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Gender Differences in the Neuroanatomy of Young Children with Autism Spectrum Disorders Detected by Machine Learning Techniques

Saturday, 4 May 2013: 11:30
Meeting Room 1-2 (Kursaal Centre)
S. Calderoni1, A. Retico2, A. Giuliano2, L. Biagi3, M. Tosetti3 and F. Muratori4, (1)Magnetic Resonance Laboratory, Division of Child Neurology and Psychiatry University of Pisa; Stella Maris Scientific Institute, Pisa, Italy, (2)Istituto Nazionale di Fisica Nucleare; Sezione di Pisa, Pisa, Italy, (3)Magnetic Resonance Laboratory, Stella Maris Scientific Institute, Pisa, Italy, (4)University of Pisa – Stella Maris Scientific Institute, Pisa, Italy
Background: Genetic, hormonal, and environmental factors contribute since infancy to sexual dimorphism in regional brain structures of typical development subjects. However, the neuroanatomical differences between male and female children with autism spectrum disorders (ASD) are an intriguing and still poorly investigated issue.

Objectives: To evaluate whether the brain regions of children with ASD exhibit sex-related structural differences.

Methods: A total of 152 structural MRI scans were selected. Specifically, 76 ASD children (2-7 years of age; mean=53 months; SD=17) were evaluated employing a support vector machine (SVM) approach to the gray matter (GM) segmented with the SPM8 preprocessing algorithm, based on the diffeomorphic anatomical registration through exponentiated lie algebra (DARTEL) procedure. The leave-pair-out cross-validation protocol has been adopted to evaluate the classifier performance. The recursive feature elimination (RFE) procedure has been implemented both to reduce the large number of features in the classification problem and to enhance the classifier performance. The SVM-RFE allows also to localize the most discriminant voxels and to visualize them in a discrimination map. Group comparisons consisted of 76 age, gender and non-verbal IQ matched children with typical development or idiopathic developmental delay without autism. In addition, data from 38 male children with ASD and 38 female children with ASD were separately compared with the data of the corresponding age, gender and non-verbal IQ matched control subjects.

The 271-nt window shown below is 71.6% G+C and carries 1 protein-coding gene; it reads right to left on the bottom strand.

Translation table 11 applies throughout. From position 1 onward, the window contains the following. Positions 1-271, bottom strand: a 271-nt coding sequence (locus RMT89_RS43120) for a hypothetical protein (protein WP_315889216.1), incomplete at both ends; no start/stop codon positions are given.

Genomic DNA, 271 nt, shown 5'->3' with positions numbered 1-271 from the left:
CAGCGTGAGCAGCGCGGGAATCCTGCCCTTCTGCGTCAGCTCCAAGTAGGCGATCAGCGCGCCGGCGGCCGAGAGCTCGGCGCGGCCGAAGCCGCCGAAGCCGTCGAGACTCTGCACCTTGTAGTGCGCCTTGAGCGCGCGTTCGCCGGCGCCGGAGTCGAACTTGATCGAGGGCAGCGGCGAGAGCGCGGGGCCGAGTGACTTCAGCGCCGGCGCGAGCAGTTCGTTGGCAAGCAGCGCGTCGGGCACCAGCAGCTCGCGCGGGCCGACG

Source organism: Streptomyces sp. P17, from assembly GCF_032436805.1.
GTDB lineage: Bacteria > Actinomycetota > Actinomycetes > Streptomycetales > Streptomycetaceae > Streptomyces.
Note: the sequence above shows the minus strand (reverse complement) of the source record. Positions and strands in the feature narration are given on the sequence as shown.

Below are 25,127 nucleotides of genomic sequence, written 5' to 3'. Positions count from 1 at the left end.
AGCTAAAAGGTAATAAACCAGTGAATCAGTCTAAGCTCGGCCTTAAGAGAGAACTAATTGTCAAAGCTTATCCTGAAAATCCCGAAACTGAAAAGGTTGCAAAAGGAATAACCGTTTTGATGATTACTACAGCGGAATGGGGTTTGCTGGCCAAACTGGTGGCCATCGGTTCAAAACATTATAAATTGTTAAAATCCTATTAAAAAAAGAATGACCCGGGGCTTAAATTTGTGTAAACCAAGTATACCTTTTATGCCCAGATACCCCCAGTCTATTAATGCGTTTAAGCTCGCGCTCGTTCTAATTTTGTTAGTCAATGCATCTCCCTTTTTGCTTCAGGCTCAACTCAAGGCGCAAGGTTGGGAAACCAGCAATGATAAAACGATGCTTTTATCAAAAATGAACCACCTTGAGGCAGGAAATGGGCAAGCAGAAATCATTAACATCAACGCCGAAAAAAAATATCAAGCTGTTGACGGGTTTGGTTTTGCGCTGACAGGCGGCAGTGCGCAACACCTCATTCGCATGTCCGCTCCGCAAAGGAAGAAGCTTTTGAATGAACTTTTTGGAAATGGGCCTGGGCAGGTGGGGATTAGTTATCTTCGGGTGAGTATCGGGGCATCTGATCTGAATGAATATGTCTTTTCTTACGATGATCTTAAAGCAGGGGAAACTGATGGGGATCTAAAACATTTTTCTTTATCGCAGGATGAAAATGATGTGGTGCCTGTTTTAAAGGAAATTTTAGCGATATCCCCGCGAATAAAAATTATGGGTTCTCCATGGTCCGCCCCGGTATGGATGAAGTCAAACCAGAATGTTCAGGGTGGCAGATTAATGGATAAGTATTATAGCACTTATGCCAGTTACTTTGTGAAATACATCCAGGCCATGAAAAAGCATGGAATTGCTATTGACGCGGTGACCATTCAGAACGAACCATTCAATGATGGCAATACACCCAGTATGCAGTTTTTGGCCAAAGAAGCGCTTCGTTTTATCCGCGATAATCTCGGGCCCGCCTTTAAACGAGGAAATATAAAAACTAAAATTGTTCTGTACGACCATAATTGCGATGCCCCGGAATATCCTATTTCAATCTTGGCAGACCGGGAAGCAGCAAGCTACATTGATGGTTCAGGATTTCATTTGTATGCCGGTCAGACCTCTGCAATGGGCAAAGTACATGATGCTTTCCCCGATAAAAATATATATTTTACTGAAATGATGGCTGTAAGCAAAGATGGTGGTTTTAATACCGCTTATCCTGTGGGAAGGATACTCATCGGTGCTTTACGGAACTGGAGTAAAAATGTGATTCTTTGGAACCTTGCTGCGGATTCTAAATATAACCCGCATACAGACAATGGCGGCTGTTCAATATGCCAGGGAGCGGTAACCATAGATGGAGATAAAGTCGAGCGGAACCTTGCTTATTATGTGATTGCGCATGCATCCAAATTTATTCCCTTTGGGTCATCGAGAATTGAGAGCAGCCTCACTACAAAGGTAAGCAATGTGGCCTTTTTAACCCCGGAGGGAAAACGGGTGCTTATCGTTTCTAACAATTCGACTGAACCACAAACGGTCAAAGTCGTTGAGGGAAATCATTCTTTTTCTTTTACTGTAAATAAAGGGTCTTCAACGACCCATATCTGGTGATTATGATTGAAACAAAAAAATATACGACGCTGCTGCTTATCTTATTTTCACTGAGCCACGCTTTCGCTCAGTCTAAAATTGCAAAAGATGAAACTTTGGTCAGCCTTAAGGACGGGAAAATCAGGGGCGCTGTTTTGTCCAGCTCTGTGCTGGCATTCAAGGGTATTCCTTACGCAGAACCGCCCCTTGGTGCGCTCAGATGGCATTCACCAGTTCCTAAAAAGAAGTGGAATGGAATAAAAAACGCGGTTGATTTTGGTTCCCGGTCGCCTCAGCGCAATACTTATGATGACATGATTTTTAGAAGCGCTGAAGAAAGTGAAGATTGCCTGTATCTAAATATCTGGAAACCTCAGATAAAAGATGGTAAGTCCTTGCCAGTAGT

Results: SVMs applied to GM scans correctly discriminate ASD male and female individuals with respect to controls with an area under the ROC curve (AUC) above the 87% with a fraction of retained voxels in the 0.4-29% range. By choosing as operative point of the system that corresponding to the lower amount of significant voxels (0.4% of the total number of voxel) we obtained a sensitivity of 0.82 and a specificity of 0.80. The discrimination maps obtained at that operative point showed the following main significant regions where the GM of ASD subjects (males and females) is greater than that of the matched control group: Left (L) and Right (R) Superior Frontal Gyrus (BA 10); L and R Precuneus (BA 31); R Temporo-Parietal Junction (BA 39); L Superior Temporal Gyrus (BA 22); R Superior Temporal Gyrus (BA 41). The separate analysis of the male and female subgroups revealed gender differences in the following regions where an excess of GM is found in the ASD subjects with respect to controls: L and R Precuneus dominates the male ASD group; L and R Superior Frontal Gyrus characterizes both males and females, whereas the Middle Frontal Gyrus prevails in the female group.

Conclusions: Multivariate approach based on the SVM could contribute not only to distinguish ASD from control children, but also to disentangle the gender specificity of ASD brain alterations. Regional neural differences between male and female ASD children could, in its turn, be related on sex-based differences in the phenotypic expression of ASD disorder. Future studies are therefore warranted to specifically investigate this issue.

See more of: Brain Imaging
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